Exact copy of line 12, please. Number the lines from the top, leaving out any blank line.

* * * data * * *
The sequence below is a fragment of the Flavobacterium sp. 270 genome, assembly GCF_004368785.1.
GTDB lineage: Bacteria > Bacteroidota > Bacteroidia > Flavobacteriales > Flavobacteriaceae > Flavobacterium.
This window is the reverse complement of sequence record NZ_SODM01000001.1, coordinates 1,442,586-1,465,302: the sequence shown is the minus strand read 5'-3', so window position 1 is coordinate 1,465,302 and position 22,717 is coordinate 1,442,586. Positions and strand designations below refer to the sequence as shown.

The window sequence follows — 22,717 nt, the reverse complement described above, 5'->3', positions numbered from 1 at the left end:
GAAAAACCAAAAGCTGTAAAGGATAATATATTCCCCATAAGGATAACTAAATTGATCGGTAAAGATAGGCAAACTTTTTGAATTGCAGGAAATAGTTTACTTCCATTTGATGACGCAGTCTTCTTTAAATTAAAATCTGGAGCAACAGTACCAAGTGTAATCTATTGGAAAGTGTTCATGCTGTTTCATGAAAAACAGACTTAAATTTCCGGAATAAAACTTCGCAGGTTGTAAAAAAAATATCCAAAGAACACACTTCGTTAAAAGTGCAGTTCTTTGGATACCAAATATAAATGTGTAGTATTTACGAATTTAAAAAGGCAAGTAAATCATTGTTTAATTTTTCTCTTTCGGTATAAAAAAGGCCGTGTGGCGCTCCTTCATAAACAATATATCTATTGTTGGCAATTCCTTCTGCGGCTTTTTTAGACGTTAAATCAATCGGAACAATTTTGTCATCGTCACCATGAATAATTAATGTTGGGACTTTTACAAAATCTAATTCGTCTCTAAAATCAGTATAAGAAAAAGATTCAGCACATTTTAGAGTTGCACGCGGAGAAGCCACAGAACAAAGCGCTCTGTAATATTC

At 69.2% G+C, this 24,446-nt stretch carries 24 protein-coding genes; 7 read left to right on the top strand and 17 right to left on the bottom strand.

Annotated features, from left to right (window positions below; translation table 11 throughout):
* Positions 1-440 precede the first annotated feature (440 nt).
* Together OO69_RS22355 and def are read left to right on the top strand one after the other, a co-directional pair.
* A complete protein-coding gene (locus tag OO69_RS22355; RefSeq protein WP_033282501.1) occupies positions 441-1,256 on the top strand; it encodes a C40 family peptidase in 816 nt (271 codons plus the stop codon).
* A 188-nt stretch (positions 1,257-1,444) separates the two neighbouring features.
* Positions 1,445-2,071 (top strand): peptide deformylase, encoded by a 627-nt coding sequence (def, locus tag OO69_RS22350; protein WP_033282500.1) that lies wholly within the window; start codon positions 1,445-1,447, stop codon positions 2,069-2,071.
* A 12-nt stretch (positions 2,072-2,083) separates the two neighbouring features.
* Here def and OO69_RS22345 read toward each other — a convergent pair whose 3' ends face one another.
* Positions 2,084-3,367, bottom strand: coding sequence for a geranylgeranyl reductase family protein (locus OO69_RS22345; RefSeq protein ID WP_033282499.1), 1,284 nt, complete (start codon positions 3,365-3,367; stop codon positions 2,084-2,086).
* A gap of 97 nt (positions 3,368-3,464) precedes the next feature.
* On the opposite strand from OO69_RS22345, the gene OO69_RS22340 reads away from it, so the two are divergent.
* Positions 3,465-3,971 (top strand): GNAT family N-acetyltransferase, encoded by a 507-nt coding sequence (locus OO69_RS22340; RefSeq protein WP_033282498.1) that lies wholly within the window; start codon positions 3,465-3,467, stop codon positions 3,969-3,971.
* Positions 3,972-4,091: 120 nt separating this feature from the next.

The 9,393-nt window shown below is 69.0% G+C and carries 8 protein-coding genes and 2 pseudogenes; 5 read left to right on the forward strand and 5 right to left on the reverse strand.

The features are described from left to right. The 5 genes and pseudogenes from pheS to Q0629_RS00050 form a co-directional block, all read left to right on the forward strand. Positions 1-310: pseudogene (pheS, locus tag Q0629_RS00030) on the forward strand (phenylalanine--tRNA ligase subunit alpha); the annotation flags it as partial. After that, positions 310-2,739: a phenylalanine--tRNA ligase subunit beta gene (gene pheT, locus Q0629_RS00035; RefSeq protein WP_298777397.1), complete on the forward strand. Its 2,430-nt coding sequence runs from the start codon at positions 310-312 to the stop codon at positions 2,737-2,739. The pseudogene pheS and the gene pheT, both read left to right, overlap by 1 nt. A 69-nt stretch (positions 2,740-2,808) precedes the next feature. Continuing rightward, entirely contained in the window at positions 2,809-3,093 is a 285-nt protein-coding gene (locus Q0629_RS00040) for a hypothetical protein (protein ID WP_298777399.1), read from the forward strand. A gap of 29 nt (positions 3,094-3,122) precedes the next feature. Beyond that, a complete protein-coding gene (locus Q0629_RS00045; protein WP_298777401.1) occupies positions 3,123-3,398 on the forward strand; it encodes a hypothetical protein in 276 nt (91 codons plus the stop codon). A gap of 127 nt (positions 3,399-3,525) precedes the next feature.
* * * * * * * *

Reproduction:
* Positions 1,445-2,071 (top strand): peptide deformylase, encoded by a 627-nt coding sequence (def, locus tag OO69_RS22350; protein WP_033282500.1) that lies wholly within the window; start codon positions 1,445-1,447, stop codon positions 2,069-2,071.